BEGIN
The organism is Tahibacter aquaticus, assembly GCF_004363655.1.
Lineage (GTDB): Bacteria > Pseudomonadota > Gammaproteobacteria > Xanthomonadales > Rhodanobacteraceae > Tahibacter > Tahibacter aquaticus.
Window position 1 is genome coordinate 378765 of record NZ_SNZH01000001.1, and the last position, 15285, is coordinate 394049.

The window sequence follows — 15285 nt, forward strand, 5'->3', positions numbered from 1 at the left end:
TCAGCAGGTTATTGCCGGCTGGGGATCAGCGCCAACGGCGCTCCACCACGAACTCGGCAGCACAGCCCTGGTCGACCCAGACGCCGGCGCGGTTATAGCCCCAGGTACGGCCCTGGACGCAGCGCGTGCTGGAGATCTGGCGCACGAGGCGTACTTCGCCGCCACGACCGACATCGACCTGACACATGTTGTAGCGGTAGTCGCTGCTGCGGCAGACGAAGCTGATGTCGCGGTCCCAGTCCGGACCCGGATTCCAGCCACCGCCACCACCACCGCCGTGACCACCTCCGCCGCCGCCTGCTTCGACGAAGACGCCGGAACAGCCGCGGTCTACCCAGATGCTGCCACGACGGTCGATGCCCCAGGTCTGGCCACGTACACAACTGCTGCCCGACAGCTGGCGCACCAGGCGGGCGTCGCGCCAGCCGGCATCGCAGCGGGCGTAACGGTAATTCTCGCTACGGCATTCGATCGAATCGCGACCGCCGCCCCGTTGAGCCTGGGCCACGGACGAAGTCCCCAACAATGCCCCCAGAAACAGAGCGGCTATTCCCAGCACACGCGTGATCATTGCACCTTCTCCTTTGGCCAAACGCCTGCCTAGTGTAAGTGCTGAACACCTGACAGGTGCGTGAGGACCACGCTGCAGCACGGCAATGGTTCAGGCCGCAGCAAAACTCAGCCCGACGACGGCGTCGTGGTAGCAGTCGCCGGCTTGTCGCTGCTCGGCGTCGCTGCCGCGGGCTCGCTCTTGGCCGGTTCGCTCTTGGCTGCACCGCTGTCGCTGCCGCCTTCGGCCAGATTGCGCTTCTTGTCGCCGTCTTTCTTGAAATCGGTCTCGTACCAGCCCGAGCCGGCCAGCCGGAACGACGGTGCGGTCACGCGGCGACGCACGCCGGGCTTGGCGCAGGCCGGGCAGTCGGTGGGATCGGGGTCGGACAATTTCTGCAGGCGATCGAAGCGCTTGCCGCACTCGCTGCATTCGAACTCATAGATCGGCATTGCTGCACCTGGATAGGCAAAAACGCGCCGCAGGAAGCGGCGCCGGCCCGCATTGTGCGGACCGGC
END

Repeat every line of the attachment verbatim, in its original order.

The organism is Tahibacter aquaticus, assembly GCF_004363655.1.
Lineage (GTDB): Bacteria > Pseudomonadota > Gammaproteobacteria > Xanthomonadales > Rhodanobacteraceae > Tahibacter > Tahibacter aquaticus.
Window position 1 is genome coordinate 378765 of record NZ_SNZH01000001.1, and the last position, 15285, is coordinate 394049.

The window sequence follows — 15285 nt, forward strand, 5'->3', positions numbered from 1 at the left end:
TCAGCAGGTTATTGCCGGCTGGGGATCAGCGCCAACGGCGCTCCACCACGAACTCGGCAGCACAGCCCTGGTCGACCCAGACGCCGGCGCGGTTATAGCCCCAGGTACGGCCCTGGACGCAGCGCGTGCTGGAGATCTGGCGCACGAGGCGTACTTCGCCGCCACGACCGACATCGACCTGACACATGTTGTAGCGGTAGTCGCTGCTGCGGCAGACGAAGCTGATGTCGCGGTCCCAGTCCGGACCCGGATTCCAGCCACCGCCACCACCACCGCCGTGACCACCTCCGCCGCCGCCTGCTTCGACGAAGACGCCGGAACAGCCGCGGTCTACCCAGATGCTGCCACGACGGTCGATGCCCCAGGTCTGGCCACGTACACAACTGCTGCCCGACAGCTGGCGCACCAGGCGGGCGTCGCGCCAGCCGGCATCGCAGCGGGCGTAACGGTAATTCTCGCTACGGCATTCGATCGAATCGCGACCGCCGCCCCGTTGAGCCTGGGCCACGGACGAAGTCCCCAACAATGCCCCCAGAAACAGAGCGGCTATTCCCAGCACACGCGTGATCATTGCACCTTCTCCTTTGGCCAAACGCCTGCCTAGTGTAAGTGCTGAACACCTGACAGGTGCGTGAGGACCACGCTGCAGCACGGCAATGGTTCAGGCCGCAGCAAAACTCAGCCCGACGACGGCGTCGTGGTAGCAGTCGCCGGCTTGTCGCTGCTCGGCGTCGCTGCCGCGGGCTCGCTCTTGGCCGGTTCGCTCTTGGCTGCACCGCTGTCGCTGCCGCCTTCGGCCAGATTGCGCTTCTTGTCGCCGTCTTTCTTGAAATCGGTCTCGTACCAGCCCGAGCCGGCCAGCCGGAACGACGGTGCGGTCACGCGGCGACGCACGCCGGGCTTGGCGCAGGCCGGGCAGTCGGTGGGATCGGGGTCGGACAATTTCTGCAGGCGATCGAAGCGCTTGCCGCACTCGCTGCATTCGAACTCATAGATCGGCATTGCTGCACCTGGATAGGCAAAAACGCGCCGCAGGAAGCGGCGCCGGCCCGCATTGTGCGGACCGGC